One of New York’s freesheets, amNY, did a piece this morning (complete with a cutesy cover illustration) looking at passenger complaints that have been lodged with the MTA over the past couple of years.
Among the predictable problems - the paper says "kvetching about lewd advertising, filthy stations and other irritants trumped more serious concerns" - one rider was clearly so upset by a Subway player that they were moved to send this message:
“The musician who plays…at the Astor Place uptown stop is horrendous. Please tell me how I can spearhead his removal. He has to go.”
Having read that, there was only one place I could possibly go and play today.
Now, you’d figure that at the busier stations, the average length of time a passenger has to listen to a subway musician is maybe no more than three minutes before their train arrives. And don’t forget, passengers can always move along the platform to alleviate their angst.
Everyone’s tastes are different, of course, but if someone can annoy another person so much in three minutes that they feel they have to actually write to the MTA about it, then I’d like to hear them for myself.
So I went to Astor Place to play today, but also to try and track down the musician who might have prompted such a visceral reaction.
No luck, I’m afraid. I was there for about an hour and saw no-one playing the platforms. And I can understand why; it’s maybe the noisiest station I’ve played at yet. Up and down platforms with a transit rail in the middle – I barely had a chance to get through one song without interruption.
I went far enough down the platform that I would catch passengers getting off the first four cars, and also anyone waiting would be able to hear me; but it wasn’t the sort of stage where you got any time at all to play without a train going through. Anyway, I played for a while and made a dollar. Week-on-week, I’m ahead.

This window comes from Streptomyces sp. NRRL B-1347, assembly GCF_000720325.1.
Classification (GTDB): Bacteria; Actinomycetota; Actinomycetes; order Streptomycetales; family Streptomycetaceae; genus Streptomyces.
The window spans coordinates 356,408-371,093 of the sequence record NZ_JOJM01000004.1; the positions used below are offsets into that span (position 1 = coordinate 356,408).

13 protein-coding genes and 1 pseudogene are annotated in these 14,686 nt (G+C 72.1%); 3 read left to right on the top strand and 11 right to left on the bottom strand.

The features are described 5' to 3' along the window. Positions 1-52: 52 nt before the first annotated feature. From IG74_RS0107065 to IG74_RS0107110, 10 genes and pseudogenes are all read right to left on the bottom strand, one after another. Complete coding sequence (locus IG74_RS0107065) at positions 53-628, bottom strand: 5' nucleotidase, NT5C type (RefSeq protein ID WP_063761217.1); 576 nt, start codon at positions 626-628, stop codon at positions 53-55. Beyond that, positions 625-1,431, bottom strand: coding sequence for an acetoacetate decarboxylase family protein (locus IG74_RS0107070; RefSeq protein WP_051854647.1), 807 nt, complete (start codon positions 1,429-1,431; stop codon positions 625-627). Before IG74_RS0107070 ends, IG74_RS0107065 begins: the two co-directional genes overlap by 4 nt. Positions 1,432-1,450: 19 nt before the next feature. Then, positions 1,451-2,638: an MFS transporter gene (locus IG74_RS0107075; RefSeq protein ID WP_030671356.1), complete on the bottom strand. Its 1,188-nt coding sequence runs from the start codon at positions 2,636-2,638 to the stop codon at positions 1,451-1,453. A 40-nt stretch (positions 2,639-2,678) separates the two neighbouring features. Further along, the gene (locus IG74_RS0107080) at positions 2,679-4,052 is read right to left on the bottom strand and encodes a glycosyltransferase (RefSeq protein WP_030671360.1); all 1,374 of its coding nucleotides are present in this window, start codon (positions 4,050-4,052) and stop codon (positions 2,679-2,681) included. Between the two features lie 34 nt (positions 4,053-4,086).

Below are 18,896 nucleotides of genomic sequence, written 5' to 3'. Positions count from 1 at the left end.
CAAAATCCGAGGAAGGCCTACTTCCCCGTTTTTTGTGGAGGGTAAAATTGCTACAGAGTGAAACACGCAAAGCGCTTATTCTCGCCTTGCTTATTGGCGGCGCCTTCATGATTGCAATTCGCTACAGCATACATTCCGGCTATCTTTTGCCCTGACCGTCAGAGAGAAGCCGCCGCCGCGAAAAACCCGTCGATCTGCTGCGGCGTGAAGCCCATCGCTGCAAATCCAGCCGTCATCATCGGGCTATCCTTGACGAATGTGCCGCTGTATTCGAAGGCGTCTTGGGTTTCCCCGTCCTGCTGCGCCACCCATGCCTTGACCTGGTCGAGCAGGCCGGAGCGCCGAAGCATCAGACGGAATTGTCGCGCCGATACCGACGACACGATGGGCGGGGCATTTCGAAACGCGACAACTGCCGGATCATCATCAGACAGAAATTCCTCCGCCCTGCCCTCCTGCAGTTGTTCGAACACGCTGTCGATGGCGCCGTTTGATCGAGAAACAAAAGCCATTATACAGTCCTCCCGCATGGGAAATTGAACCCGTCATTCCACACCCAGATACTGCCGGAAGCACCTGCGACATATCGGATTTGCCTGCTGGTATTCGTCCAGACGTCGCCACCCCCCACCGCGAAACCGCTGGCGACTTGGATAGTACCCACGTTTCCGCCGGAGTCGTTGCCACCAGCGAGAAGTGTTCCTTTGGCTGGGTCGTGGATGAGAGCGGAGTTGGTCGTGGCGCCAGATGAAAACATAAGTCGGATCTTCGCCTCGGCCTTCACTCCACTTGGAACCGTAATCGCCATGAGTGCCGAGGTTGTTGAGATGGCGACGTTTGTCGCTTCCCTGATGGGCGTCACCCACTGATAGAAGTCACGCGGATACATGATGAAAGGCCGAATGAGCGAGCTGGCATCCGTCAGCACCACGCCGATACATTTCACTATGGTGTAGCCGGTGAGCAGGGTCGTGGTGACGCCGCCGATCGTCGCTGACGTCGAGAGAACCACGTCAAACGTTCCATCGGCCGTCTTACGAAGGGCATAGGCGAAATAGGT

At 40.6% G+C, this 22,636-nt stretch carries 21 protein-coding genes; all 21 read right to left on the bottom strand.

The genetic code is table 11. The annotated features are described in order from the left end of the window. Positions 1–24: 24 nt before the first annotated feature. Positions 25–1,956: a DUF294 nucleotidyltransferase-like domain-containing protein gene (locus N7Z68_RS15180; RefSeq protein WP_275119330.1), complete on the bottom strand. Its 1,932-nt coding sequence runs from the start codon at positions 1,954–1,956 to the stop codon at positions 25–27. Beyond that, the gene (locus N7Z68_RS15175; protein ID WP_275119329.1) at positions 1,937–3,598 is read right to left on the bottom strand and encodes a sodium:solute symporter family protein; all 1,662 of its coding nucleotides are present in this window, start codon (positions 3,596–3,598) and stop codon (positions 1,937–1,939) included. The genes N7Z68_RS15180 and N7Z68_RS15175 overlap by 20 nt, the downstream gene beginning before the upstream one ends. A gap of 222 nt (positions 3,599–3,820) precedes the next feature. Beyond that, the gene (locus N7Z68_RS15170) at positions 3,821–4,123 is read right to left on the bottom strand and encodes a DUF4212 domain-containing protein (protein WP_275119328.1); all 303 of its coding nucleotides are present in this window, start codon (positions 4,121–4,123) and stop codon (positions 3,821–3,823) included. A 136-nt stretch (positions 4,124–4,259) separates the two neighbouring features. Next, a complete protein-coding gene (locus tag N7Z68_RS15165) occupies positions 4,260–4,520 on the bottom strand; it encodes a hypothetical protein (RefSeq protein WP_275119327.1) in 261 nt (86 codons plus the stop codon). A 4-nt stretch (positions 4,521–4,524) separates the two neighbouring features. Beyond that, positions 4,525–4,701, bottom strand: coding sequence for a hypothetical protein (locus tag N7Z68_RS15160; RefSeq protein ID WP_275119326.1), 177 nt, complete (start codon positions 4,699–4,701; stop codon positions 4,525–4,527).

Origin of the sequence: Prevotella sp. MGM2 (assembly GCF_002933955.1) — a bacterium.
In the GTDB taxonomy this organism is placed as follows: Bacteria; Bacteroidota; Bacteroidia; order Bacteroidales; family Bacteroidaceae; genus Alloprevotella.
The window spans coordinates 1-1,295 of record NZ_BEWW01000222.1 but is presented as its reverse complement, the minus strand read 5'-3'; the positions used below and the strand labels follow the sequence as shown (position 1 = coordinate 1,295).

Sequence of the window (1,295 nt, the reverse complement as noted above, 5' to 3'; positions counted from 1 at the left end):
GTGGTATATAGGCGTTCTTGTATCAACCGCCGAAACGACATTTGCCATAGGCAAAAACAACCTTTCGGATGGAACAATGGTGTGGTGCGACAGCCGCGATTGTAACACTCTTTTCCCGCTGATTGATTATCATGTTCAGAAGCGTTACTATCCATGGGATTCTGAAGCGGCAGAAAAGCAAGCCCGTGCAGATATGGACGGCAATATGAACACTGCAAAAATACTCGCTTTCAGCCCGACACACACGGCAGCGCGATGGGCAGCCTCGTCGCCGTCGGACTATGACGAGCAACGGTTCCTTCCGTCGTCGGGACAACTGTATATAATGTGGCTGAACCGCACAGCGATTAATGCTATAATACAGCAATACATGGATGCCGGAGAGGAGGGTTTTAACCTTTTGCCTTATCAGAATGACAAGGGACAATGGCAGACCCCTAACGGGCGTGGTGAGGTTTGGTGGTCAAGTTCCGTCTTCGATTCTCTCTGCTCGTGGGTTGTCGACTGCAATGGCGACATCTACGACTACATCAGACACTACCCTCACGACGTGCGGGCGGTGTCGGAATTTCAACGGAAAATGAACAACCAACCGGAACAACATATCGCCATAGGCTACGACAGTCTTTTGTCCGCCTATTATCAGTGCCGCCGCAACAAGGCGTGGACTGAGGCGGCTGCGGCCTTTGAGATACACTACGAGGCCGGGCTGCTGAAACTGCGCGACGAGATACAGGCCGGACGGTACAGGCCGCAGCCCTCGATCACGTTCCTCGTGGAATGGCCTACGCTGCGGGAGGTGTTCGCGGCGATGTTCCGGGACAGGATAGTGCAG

No sign of the offending busker from the amNY piece - of course it's possible that the complainant got their wish and "spearheaded his removal" - but I’ll come back and look again. Later I went over to W4th to try to track down MonaLisa, who I met last week, but she wasn’t there either.
Lets try BuskerCam tomorrow!
New York, New York – Ryan Adams
May You Never – John Martyn
Little Sister – Ry Cooder
Life In Technicolor – Coldplay
How Can A Poor Man Stand Such Times And Live? - Bruce Springsteen
Learning To Fly – Tom Petty
Leap Of Faith – Bruce Springsteen
Rosalita – Bruce Springsteen
Wonderwall – Oasis
Incidentally, last year Oasis put together an 18-minute documentary Dig Out Your Soul In The Streets featuring NY subway musicians playing tracks from the band’s latest album. If you haven’t seen it it’s well worth a look.
I saw a different kind of performance on my train this morning. A man got on, about 50 years old, wearing a crisply-pressed pair of khakis and a laundered green golf shirt. Then he started ‘preaching’. He had a soft-spoken Jamaican accent, but what he was saying was anything but soft.
His fellow passengers tolerated him for a couple of stops, but when he got to the part about all of us sinners being “consumed in a lake of fire”, one rider just yelled: “Aw, come on man, this is the Subway”.
I mean, some things are sacred, after all.
Simon Owens from Bloggasm did a nice item about my blog today, for which many thanks.
On the media front, David Carr wrote a piece in yesterday's paper about my former employer and the woes facing the business press in general. I’m also going to be attending this panel tomorrow evening at Columbia University, so I’ll report on anything interesting that comes out of it. Wife, meanwhile, is off to see the Indigo Girls at the Central Park summerstage. Who gets the better deal?